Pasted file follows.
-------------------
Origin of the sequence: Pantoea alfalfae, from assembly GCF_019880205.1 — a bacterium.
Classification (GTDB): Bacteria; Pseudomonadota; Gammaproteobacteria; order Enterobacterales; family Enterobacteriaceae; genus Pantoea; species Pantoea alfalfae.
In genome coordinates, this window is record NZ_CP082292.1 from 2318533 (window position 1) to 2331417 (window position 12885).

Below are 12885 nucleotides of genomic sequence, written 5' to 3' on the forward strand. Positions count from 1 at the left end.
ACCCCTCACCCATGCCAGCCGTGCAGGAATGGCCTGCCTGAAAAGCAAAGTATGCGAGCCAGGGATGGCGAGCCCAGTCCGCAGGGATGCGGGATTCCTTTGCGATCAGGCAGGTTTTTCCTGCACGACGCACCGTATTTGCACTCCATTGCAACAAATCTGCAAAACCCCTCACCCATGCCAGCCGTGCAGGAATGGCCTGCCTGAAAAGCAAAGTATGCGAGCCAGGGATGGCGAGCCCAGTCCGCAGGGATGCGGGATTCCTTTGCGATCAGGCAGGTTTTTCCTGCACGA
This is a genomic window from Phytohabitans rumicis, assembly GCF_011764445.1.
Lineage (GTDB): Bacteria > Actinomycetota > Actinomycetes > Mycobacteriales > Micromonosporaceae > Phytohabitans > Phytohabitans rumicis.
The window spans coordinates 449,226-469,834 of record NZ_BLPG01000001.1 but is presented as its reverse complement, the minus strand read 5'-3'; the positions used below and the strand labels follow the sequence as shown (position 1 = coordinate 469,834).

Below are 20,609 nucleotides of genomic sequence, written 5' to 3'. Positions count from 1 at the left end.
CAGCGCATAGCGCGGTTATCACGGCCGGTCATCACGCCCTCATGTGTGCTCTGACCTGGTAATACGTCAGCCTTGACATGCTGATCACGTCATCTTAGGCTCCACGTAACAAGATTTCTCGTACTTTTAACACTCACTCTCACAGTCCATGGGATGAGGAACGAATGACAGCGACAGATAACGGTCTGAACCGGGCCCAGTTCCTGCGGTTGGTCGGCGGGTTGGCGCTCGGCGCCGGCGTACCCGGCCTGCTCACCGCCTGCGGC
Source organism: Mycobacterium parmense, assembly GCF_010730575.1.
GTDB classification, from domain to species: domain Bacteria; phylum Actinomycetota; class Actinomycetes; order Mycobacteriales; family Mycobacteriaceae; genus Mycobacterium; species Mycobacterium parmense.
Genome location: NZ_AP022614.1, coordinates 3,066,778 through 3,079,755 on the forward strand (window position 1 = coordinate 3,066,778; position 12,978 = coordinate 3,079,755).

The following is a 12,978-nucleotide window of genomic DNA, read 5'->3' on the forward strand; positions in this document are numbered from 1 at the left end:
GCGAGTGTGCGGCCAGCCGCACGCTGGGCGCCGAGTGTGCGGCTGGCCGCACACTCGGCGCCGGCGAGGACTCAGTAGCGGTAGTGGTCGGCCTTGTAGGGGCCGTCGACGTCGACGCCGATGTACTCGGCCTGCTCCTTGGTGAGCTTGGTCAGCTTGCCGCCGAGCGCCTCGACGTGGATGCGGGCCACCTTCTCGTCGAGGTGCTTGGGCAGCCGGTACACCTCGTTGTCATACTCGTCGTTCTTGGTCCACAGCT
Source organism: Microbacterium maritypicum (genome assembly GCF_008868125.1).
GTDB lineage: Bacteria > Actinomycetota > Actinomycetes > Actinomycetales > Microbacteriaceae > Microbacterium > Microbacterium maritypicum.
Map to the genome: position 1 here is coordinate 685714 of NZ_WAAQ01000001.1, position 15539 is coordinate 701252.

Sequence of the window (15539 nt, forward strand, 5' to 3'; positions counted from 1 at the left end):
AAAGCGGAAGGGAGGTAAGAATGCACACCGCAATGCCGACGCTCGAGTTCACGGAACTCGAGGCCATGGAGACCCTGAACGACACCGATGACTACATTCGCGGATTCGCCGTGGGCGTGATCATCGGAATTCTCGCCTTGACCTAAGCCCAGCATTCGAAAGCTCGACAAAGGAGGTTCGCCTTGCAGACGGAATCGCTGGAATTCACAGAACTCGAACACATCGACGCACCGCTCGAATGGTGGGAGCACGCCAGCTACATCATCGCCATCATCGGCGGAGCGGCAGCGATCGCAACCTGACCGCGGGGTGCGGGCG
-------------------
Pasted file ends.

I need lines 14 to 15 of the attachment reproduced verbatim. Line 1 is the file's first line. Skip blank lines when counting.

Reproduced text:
The following is a 12,978-nucleotide window of genomic DNA, read 5'->3' on the forward strand; positions in this document are numbered from 1 at the left end:
GCGAGTGTGCGGCCAGCCGCACGCTGGGCGCCGAGTGTGCGGCTGGCCGCACACTCGGCGCCGGCGAGGACTCAGTAGCGGTAGTGGTCGGCCTTGTAGGGGCCGTCGACGTCGACGCCGATGTACTCGGCCTGCTCCTTGGTGAGCTTGGTCAGCTTGCCGCCGAGCGCCTCGACGTGGATGCGGGCCACCTTCTCGTCGAGGTGCTTGGGCAGCCGGTACACCTCGTTGTCATACTCGTCGTTCTTGGTCCACAGCT